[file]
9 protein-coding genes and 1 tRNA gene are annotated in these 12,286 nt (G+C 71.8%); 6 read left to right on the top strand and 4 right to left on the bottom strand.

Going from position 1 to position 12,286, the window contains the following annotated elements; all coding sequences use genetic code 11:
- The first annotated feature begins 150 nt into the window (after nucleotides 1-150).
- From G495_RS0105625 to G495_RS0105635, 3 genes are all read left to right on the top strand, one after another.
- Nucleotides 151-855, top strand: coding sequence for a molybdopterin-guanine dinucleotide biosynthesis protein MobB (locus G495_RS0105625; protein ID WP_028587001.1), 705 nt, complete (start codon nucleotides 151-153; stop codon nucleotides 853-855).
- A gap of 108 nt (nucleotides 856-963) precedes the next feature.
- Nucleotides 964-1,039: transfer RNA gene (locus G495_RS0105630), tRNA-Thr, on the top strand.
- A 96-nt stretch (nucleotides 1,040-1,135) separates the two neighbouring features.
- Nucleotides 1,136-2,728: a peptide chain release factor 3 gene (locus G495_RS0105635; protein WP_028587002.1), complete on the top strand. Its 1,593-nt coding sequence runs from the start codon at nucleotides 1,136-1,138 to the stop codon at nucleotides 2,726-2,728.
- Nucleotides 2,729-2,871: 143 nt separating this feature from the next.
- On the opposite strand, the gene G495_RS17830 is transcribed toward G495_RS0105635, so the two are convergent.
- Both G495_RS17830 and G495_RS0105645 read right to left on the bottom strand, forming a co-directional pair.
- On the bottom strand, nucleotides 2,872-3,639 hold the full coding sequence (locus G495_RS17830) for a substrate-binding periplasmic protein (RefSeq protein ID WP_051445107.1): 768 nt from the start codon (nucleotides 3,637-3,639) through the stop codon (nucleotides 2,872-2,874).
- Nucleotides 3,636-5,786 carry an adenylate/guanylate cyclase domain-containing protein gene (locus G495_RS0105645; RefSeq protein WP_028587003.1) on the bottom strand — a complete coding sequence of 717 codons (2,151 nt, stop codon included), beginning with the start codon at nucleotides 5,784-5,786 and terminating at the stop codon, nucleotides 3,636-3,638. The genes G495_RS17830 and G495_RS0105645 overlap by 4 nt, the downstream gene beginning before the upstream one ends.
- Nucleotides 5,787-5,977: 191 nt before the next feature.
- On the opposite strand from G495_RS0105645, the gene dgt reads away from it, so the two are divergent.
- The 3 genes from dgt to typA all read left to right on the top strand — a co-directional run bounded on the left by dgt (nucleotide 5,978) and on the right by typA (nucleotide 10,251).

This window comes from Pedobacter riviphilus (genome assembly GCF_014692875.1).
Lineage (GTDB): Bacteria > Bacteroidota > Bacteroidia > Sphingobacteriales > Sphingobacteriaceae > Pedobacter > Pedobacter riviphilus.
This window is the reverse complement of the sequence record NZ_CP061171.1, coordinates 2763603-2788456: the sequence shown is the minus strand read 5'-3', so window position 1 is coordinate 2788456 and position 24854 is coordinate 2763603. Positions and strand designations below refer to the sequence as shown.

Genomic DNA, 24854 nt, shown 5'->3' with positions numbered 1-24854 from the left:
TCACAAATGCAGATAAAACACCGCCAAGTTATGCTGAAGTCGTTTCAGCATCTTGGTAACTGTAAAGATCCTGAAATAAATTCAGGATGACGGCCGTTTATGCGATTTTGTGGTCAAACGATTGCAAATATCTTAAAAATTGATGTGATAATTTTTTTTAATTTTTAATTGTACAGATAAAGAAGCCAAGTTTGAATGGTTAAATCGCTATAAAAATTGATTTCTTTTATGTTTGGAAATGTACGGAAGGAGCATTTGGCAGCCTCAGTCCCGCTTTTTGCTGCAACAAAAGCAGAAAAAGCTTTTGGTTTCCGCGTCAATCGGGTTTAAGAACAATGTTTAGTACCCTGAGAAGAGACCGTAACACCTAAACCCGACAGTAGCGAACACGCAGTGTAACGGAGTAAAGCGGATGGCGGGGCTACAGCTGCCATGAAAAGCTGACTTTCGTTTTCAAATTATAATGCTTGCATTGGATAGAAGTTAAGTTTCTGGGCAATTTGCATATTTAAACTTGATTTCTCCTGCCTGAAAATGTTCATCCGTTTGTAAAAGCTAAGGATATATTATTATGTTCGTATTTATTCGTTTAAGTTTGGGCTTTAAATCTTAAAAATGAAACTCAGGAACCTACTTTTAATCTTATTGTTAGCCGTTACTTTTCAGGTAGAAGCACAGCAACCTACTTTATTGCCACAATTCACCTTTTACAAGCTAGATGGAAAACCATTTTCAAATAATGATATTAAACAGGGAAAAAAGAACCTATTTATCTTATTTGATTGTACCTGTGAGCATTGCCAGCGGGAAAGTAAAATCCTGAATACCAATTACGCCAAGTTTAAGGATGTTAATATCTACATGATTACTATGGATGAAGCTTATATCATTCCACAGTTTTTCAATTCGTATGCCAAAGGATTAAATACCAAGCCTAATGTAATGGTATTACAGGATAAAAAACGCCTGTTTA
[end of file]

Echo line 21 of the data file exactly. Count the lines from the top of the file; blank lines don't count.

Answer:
Genomic DNA, 24854 nt, shown 5'->3' with positions numbered 1-24854 from the left: